A group of MIT and Harvard scientists are biohacking themselves with a DIY COVID-19 vaccine

Originally published at: https://boingboing.net/2020/09/01/a-group-of-mit-and-harvard-sci.html

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You can’t be brave without doing something scary, biohacking is definitely scary.

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What could possibly go wrong? (need a head smacking emoji)

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I love these people.

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And a new strain of Coronavirus is born!

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This sounds like a terrible fuckn idea.

I wish them the best of luck. They’ll be needing it.

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I have to wonder what their objective is here, though. Any data they produce will be useless to other researchers working towards a viable production vaccine. What they are doing does not speed up the process in any way. Their sample size is tiny, their controls are poor, confounding variables are immense, and the results are no more useful than the way preliminary research in vitro is normally done. Human testing is not useful unless done at large scale with proper controls and statistical methods, prefaced by evidence for plausible mechanism and sometimes efficacy in other species. Medicine is not like inventing a new Bluetooth whatever in your garage. It doesn’t scale from one to many. There’s a reason epidemiological research is done the way it is, and what these people are doing just seems like a pointless stunt.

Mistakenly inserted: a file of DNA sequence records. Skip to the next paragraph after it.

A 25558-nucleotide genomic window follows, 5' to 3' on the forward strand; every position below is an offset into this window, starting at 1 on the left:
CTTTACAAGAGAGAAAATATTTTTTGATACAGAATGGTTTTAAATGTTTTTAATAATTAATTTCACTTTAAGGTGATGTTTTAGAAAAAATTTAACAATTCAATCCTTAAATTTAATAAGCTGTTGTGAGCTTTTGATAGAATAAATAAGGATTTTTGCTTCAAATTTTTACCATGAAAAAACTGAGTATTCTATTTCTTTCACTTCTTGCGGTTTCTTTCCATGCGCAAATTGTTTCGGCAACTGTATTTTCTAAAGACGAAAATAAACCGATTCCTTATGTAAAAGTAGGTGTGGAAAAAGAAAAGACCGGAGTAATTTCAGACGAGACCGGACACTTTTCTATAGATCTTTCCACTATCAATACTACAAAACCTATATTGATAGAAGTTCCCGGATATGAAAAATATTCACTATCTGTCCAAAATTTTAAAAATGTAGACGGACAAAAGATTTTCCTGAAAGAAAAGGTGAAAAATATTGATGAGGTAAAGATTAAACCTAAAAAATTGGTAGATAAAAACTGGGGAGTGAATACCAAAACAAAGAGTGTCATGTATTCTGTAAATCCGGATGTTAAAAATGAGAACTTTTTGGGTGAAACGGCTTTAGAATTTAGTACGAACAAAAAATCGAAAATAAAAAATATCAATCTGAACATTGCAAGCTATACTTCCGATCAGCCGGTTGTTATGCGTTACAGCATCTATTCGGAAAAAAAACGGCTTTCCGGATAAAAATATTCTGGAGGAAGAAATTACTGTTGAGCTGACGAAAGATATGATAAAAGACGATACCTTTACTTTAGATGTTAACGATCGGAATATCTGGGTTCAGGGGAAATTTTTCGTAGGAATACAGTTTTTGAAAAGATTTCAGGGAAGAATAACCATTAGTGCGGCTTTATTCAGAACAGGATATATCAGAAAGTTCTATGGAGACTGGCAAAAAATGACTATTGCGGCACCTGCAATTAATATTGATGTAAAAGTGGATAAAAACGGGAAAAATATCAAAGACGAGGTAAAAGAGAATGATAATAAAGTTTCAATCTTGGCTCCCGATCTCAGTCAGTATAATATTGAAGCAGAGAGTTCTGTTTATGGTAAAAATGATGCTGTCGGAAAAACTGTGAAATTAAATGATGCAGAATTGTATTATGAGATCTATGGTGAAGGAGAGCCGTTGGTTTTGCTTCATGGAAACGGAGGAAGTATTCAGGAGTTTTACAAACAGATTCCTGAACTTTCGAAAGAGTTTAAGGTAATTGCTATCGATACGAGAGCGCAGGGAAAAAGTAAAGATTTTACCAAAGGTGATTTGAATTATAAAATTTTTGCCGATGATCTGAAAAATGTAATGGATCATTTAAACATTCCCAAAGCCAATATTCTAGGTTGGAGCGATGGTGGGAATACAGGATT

Also, fun fact: all science is already “open source”. That’s a key thing that makes it science.

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Well put!

One additional concern I have is that if something goes wrong it’ll be more ammunition for the anti-vaccination crowd at a time when they’re growing in numbers. I’m frankly already concerned about problems from a vaccine rushed to market.

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fly

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Open science is different from open source.

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I am very surprised with all of the available funding for coronavirus vaccines that this group did not go through the “normal” channels in their own labs and develop their product and do at least some basic mouse testing to make sure that it generates the proper immune responses. One of the big issues with coronavirus and other respiratory virus vaccines is that if a TH2 dominant immune response is generated, it could make actual infection with the real virus worse. Disclaimer: I work in a lab that works on coronaviruses but I myself work on another respiratory virus. I feel like these folks should have done their due diligence on the kind of immune response that is generated in small animal models first. Maybe they did and the data is not on their website, but this is a pretty critical part of this process and FDA is really pushing all of the potential vaccine producers to show this kind of data before they ever license a vaccine.

I hope for their sakes that it works awesome or at least it doesn’t cause worse disease or prevent an effective vaccine from working for them. MIT and Harvard? Really? What kind of hubris or fear makes people do this sort of thing?